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China has asked the UN Security Council to vote on banning small arms to Haiti, setting up a potential stand-off Friday with the United States whose revised draft resolution does not reflect Beijing's proposal.
Council members are considering renewing a United Nations political mission to Haiti which expires on Friday night, but whether Chinese diplomats will go as far as to veto the latest resolution remains to be seen.
Beijing has taken an increasingly prominent role in issues relating to Haiti at the UN in recent years -- primarily over Port-au-Prince recognition of self-ruled Taiwan, which China views as its own territory.
"The situation in Haiti can't be worse. As we conduct the negotiations here, the gang violence is escalating in Port-au-Prince," a spokeswoman for the Chinese mission to the UN said.
"An embargo of weapons against criminal gangs are the minimum the Council should do in response to the appalling situation," she added, echoing the Chinese proposal for Security Council member states to ban small arms.
But the revised text from the United States and Mexico finalized late Thursday and seen by AFP falls short of an embargo, instead calling "upon Member States to prohibit the transfer of small arms, light weapons, and ammunition to non-State actors engaged in or supporting gang violence."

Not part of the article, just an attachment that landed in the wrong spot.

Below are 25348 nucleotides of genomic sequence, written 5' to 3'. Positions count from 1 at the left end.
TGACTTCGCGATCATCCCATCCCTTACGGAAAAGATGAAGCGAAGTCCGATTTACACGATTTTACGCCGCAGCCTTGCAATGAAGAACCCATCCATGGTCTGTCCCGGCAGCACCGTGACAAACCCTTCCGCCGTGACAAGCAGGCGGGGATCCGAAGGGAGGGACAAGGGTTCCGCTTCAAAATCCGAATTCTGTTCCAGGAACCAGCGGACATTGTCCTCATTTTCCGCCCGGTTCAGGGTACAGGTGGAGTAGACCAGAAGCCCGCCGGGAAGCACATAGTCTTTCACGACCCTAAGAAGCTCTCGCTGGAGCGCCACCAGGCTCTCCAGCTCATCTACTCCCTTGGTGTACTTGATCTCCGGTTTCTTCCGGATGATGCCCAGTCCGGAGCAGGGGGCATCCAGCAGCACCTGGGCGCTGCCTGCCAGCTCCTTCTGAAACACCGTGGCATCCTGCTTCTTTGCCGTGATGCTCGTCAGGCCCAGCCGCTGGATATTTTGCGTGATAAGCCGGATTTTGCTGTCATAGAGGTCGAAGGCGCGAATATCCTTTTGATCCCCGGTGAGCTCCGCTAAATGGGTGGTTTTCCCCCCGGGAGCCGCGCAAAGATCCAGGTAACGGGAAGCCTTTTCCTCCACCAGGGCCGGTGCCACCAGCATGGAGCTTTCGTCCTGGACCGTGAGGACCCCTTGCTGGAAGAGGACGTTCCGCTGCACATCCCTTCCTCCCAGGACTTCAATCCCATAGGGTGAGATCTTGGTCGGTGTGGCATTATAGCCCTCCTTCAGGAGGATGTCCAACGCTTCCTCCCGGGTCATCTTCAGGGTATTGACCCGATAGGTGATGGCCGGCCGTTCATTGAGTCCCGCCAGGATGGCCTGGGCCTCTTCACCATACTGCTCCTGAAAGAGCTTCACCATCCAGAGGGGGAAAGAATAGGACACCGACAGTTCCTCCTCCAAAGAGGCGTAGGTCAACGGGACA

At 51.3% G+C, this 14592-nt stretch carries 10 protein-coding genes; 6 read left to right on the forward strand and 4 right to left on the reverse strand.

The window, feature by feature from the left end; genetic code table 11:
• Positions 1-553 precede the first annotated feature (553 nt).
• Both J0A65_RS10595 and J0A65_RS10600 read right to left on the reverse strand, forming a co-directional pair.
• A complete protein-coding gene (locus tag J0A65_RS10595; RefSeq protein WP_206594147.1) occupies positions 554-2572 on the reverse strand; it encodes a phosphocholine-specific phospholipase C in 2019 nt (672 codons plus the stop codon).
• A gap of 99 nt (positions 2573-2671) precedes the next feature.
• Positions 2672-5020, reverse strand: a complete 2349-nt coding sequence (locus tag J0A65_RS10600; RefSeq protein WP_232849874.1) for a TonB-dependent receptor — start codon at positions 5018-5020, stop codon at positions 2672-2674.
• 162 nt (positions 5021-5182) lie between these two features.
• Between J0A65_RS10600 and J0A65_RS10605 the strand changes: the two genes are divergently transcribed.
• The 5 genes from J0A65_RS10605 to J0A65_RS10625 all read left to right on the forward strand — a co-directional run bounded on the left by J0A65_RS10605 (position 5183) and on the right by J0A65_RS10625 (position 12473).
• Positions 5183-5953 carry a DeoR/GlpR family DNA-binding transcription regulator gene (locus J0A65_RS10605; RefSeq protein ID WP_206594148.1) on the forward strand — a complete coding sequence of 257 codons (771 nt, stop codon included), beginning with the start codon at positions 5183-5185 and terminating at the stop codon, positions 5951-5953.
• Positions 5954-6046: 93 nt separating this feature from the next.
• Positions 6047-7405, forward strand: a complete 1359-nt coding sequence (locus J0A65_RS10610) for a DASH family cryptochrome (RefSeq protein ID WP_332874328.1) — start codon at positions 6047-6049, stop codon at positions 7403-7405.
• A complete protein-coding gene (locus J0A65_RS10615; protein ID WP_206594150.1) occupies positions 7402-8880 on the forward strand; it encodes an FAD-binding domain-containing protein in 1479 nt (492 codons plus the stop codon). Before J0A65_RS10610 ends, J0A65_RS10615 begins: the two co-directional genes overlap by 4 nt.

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Gang violence in the Caribbean nation has been soaring -- alongside fuel shortages and rising food prices -- with at least 89 people killed in Port-au-Prince alone this week. Aid agencies have said the region is dangerous to access.
Diplomatic sources said Thursday that China has also asked the Council to vote on sanctioning Haiti's gang leaders, and even sending a regional police force to the violence-plagued island.
The individual sanctions would include travel bans and asset freezes, according to a draft text also seen by AFP.
Countries that have diplomatic relations with China usually refrain from having official exchanges with Taiwan.
Beijing denies any link between its stance at the United Nations and the Taiwan issue, however.
A Chinese diplomatic source told AFP that it was necessary to push political authorities in Haiti to act, and to put those responsible for the violence on notice with legal sanctions.
The United States is not necessarily against such sanctions, but they must be the right fit, an American diplomat said on condition of anonymity.
It wouldn't make much sense to implement an arms embargo without a sanctions committee or a group of UN experts to oversee it, the diplomat said, adding that further information about the proposed sanctions against individuals was necessary to discuss the idea.
It would all "need more work," the source said.
Crushing poverty and widespread violence is causing many Haitians to flee to the Dominican Republic, with which Haiti shares a border, or to the United States.
The Security Council is debating whether to extend the special UN political mission to Haiti, known by its acronym BINUH, to 2023.
A vote had initially been scheduled for Wednesday, but with Council members debating China's proposal, it was pushed back to Friday.
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